1980 GMC Truck Repair Question
GMC Truck Wheel Problem
Stiffer front springs and larger radiator.
I got a 4" lift in my truck so do you think the springs in the front would hold up?
I'm a suspension and alignment specialist and as such I do not get involved with lift kits or lowering kits. A very important part of my job is correcting ride height that is off as little as an inch from the design measurements. Lawyers and insurance investigators love to find those kinds of modifications so they can shift part of the blame away from the guy who ran the red light and caused a crash.
There are a number of things to consider when ordering replacement springs through the dealer. The two biggest factors are engine size and whether it came with air conditioning. Both of those affect the weight the springs must support. Even if you have a four-wheel-drive with a solid front axle, handling is affected by the added weight. With a heavier engine the stock springs are typically a little shorter but considerably stiffer to reduce body roll when cornering and diving when braking.
With the short-arm-long-arm suspension system, (upper and lower control arms), ride height has a major affect on tire wear. When old springs get weak and sag, the arcs the control arms go through changes due to changes in the suspension's geometry. You can have perfect numbers on the alignment computer but when that geometry is wrong, those numbers only pertain to a vehicle that is standing still, not bouncing up and down on the highway.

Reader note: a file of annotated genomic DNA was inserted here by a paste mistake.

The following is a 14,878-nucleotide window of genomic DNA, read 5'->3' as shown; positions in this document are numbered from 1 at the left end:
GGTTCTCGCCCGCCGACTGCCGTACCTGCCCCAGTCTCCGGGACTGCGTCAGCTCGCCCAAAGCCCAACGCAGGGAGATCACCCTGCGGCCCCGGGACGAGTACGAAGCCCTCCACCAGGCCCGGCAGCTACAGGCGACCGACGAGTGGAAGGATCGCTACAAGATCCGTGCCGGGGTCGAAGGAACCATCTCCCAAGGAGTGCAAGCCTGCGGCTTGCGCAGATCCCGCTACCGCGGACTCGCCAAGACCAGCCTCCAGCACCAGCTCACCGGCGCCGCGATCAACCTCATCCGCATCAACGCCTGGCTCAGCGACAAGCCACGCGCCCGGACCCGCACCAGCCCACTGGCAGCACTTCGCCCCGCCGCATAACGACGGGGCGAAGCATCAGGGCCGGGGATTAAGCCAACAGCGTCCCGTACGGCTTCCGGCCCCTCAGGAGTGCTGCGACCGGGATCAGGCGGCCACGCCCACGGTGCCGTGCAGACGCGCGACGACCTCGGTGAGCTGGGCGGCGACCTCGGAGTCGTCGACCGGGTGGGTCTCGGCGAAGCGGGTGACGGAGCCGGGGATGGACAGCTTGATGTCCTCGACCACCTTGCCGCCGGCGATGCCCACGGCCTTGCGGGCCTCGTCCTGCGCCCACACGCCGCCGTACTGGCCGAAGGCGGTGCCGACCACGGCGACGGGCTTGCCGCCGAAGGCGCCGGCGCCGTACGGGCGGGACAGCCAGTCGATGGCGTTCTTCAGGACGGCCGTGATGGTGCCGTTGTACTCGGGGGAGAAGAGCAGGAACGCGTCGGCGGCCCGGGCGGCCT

You also have to look at how the truck was raised. With a solid axle, all you can do is install taller springs or add a spacer to them. That will not alter the alignment but it will affect the relationship of the steering linkages to the wheels. A dropped pitman arm will reduce the error in the geometry but it still won't handle as well as it was designed to.
If you have upper and lower control arms and all that was done was to install taller springs, you and I have no idea what is going to happen. For sure handling will be miserable and tire wear will be greatly accelerated. The correct way to do it is to use "drop spindles". Those are spindles that put the center of the wheel, (the axle bearings), further down from the upper ball joint and closer to the lower ball joint. That does not alter the ride height of the suspension system. Ride height is not the same as the height of the body from the ground. Ride height has to do with the suspension system's geometry. Imagine driving onto a pair of 2" x 6" pieces of lumber. The body will be higher off the ground, but nothing changed with the suspension geometry.
Whatever is done with the pitman arm, the same thing must be done with the idler arm. Those two put the main steering linkage perfectly parallel to the ground. If that linkage is not parallel to the ground, the truck will dart from side to side when a tire hits any bump or hole in the road.
You also have to consider "scrub radius". Draw an imaginary line through the upper and lower ball joints. That line will intersect the road surface at a specific point on the tire tread. Altering ride height doesn't change scrub radius, but people usually raise their trucks so they can install larger diameter tires. That DOES affect scrub radius because it raises both ball joints while keeping the original angle. The larger the tires, the further out on the tread that line will hit the road. That's where the reduced handling and braking come into play that lawyers will use against you in the courtroom. They will convince a jury that you were less able to avoid that guy who ran the red light, and they will be right.
Drive shaft angle is another casualty of altering ride height. The motions the universal joints go through were carefully designed in to reduce wear and vibration.